OXYGEN SPARGING FOR BIOREMEDIATION OF PAHs FROM A FORMER MANUFACTURED GAS PLANT SITE
David Falatko, P.E. (email@example.com) (Innovative Engineering Solutions, Inc.- Portland, Maine)
Joe Higgins, P.E., L.S.P.,
Sami A. Fam, Ph.D., P.E. L.S.P. (Innovative Engineering Solutions, Inc. - Walpole, Massachusetts)
George Pon, Ph.D. (Bioremediation & Treatability Center-
Elizabeth Greene (National Grid - Westborough, Massachusetts)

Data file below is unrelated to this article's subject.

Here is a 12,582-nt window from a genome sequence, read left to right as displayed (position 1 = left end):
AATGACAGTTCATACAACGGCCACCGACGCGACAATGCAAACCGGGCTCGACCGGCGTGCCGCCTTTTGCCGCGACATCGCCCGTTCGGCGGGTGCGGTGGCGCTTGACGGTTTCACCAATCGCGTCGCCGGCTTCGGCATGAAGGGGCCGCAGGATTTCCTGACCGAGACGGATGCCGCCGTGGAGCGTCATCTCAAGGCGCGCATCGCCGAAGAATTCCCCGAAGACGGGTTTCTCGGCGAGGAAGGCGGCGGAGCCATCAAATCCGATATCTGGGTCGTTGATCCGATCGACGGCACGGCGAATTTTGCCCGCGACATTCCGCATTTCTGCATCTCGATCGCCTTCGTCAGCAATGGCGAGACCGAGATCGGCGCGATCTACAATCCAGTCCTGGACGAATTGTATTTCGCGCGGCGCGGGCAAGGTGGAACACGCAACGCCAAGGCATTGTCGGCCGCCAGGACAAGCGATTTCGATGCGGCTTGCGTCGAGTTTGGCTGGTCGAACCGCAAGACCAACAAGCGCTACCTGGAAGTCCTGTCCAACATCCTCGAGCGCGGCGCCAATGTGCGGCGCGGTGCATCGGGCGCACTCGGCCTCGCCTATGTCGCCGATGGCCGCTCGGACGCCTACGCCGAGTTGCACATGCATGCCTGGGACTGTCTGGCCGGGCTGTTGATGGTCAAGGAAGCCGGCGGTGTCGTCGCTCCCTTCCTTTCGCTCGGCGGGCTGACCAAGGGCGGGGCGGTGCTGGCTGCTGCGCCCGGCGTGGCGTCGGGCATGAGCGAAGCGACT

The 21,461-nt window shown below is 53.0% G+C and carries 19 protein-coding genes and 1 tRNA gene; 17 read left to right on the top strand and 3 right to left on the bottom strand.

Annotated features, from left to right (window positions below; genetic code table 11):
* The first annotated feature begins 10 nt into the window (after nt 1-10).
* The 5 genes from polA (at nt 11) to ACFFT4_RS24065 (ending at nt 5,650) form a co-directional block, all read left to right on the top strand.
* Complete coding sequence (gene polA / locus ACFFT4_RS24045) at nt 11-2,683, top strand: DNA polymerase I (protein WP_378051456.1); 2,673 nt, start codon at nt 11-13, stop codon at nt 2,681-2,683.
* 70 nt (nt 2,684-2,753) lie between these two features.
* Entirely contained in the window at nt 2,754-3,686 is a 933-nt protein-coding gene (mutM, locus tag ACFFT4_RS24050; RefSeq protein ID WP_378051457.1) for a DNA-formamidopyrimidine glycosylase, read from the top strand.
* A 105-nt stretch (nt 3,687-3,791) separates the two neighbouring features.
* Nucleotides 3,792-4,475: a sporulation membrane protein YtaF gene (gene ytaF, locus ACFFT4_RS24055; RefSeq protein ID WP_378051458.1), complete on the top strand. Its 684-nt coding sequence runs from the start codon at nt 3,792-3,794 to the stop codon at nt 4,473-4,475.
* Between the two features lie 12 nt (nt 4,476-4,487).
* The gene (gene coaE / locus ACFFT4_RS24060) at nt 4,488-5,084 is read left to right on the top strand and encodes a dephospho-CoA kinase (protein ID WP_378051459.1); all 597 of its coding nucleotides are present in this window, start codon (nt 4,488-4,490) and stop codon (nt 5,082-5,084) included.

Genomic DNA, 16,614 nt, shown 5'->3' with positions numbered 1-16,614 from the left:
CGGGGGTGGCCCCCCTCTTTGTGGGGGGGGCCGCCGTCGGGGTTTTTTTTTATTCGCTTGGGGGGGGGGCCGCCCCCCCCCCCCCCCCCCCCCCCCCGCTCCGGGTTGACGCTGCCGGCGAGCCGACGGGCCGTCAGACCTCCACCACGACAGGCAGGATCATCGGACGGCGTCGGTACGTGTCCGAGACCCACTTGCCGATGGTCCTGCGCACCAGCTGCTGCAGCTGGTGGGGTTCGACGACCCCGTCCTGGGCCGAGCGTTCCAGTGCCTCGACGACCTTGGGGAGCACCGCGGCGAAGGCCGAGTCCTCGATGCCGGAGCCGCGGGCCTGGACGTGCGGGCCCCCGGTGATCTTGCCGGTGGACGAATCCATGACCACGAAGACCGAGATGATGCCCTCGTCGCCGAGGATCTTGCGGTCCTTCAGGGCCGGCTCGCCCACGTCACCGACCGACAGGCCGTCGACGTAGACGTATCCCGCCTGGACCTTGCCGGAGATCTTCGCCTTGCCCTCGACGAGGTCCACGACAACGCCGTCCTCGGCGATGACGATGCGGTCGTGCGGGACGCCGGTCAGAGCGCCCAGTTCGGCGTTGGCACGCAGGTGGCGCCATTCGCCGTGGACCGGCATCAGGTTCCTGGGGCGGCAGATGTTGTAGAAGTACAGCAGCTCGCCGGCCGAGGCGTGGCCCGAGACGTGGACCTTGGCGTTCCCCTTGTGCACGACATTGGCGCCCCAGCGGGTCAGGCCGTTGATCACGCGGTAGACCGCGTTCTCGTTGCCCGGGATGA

A former manufactured gas plant (MGP) site released coal tar from past processes which contaminated groundwater with polycyclic aromatic hydrocarbons (PAH) as well as benzene, toluene, ethylbenzene and xylene (BTEX) compounds. The PAH and BTEX compounds in groundwater migrated from the former MGP area to a downgradient sand and gravel aquifer and as a result, impacted groundwater quality. The impacted aquifer is approximately 100-feet thick with a 90-foot saturated thickness; the highest contaminant levels are present in the deepest portions of the aquifer. Site data indicated that biological degradation of the contaminants was occurring naturally but was limited by the lack of oxygen in the aquifer. Delivering oxygen to the deepest impacted zones with a typical air sparging system was not considered practical as vapors generated from the sparged air could not be efficiently recovered with a vapor extraction system. Residual dissolved oxygen levels from sparging would also be inadequate. An oxygen sparging system was selected for higher oxygen transfer efficiency relative to air sparging and will provide higher residual levels of dissolved oxygen in order to increase the biodegradation rate. The preliminary results show decreased contaminant concentrations around and downgradient of the sparge wells. Dissolved oxygen concentrations have increased significantly with levels as high as 52 milligrams per liter (mg/L) observed. Contaminant levels have decreased significantly, 75-100% downgradient of the sparge system, and continue to decrease with time as elevated oxygen levels are maintained.